There have been some updates to Connecticut law that impact Connecticut estate planning and Connecticut advance directives. Additionally, there are recent developments in the discussion regarding Connecticut Estate Tax changes scheduled for 2018.
- The MOLST Pilot Project (discussed in our July 2017 article) has been made permanent. Recently, Governor Malloy signed into law Public Act 17-70 which makes what had been a “pilot project” for certain institutions in certain parts of the State, a permanent Statewide option.
- ABLE (Achieving a Better Life Experience) accounts were authorized by the Connecticut legislature in 2015 (discussed in our April 2015 article). The enabling legislation directed the Office of the State Treasurer to establish a protocol for such accounts for Connecticut residents. That still has not occurred. As a result, a Connecticut resident wanting to establish an ABLE account must do so through a State that allows non-residents to do that. At the present time, that is either Ohio or Kentucky.
- The new Connecticut Uniform Power of Attorney Act (discussed in our October 2016 article) which became effective on October 1, 2016 was amended. For the most part, the amendments just cleaned up ambiguities in the new law that had become effective on October 1, 2016. Don’t worry if you have a Power of Attorney Instrument signed before October 1, 2016. If it was valid when you signed it, it still is.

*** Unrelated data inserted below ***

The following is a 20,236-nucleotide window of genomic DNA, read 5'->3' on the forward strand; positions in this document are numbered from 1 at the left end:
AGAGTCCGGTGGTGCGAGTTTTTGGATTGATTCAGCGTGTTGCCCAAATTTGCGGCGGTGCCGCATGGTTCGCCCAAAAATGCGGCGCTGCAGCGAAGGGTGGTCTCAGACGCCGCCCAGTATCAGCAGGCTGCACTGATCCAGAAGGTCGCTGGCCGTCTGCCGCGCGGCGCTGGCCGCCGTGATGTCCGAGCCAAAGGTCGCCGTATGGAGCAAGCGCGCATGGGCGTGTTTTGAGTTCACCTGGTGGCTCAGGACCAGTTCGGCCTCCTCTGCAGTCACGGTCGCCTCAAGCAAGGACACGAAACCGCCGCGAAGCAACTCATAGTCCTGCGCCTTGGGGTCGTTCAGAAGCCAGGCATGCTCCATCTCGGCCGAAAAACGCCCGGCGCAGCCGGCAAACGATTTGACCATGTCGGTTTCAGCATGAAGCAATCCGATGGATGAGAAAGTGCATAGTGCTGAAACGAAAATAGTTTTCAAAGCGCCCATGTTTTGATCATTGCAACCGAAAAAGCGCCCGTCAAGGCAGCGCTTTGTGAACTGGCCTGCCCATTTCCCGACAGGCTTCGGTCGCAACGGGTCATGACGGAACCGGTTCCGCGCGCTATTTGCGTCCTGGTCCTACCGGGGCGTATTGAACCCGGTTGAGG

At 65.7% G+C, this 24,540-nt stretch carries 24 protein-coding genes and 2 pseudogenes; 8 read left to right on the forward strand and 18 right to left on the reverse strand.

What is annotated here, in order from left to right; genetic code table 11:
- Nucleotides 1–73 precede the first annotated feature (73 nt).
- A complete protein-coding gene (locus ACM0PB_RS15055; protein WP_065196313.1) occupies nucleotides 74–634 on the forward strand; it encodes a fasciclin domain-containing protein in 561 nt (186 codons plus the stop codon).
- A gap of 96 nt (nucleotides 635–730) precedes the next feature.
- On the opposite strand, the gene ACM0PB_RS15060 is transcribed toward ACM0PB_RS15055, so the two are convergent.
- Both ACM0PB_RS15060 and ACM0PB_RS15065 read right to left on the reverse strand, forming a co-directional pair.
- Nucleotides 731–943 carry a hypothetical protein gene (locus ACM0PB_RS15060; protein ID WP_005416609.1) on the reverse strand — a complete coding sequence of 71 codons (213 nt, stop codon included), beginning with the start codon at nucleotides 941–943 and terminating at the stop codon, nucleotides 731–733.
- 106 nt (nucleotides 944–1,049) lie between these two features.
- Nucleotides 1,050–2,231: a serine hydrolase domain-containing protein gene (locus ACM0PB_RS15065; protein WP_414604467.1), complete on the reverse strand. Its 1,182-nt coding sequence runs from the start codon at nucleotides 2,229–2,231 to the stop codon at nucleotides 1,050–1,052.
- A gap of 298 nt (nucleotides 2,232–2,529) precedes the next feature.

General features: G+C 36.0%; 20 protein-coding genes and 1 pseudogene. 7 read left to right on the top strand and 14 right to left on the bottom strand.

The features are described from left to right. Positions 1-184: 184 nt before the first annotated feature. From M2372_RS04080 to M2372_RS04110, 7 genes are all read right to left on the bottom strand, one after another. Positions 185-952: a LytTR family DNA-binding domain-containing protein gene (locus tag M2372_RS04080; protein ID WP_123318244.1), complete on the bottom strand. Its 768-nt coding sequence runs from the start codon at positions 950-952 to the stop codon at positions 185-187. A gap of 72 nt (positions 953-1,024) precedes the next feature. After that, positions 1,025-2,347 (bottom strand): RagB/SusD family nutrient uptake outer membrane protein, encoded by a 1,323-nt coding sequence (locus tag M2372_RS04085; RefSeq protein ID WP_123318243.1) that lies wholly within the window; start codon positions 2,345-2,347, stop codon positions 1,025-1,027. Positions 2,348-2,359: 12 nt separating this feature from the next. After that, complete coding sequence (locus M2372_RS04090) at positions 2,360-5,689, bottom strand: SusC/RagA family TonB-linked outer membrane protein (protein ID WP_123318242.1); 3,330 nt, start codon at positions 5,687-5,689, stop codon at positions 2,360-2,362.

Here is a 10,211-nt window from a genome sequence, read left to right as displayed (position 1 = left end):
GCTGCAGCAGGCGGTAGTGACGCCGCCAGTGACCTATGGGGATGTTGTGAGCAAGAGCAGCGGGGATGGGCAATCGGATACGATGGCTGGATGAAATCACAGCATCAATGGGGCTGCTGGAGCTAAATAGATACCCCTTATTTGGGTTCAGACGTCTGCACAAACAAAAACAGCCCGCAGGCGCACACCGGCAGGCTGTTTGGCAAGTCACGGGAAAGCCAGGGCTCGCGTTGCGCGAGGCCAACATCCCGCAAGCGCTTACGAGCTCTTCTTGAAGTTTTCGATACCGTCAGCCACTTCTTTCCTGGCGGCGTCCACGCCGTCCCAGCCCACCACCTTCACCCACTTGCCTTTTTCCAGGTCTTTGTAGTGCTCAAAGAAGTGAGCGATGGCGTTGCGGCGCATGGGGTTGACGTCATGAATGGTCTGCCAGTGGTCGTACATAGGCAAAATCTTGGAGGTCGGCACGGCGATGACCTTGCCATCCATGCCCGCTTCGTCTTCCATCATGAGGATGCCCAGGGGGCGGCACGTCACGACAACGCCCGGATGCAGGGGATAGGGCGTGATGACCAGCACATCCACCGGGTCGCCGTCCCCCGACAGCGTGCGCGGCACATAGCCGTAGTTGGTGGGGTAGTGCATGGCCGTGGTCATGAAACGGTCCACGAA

- Public Act 17-91 adopts the Uniform Recognition of Substitute Decision Making Act in Connecticut. This is particularly important for residents who have moved to Connecticut or live part of the year in Connecticut and part of the year elsewhere. The Act says that if you have signed a Power of Attorney Instrument or Health Care Instructions valid in the State where you signed them, Connecticut must recognize the documents as valid, as well.
- As of the time we go to press, the Connecticut Estate Tax Exemption for property passing to anyone other than a citizen spouse increases, gradually, to the same amount as the federal exemption (presently $5,490,000.00). The increase is phased in over 3 years, beginning in 2018. This is very good news for many Connecticut residents as it will allow for much less complicated estate planning documents.
If you are interested in learning more about any of these subjects, please visit our website and read our blog for recent posts. For advice specific to you or your family, please contact the office. We would be glad to meet with you for a no hassle, no charge initial consultation, no matter how long it lasts.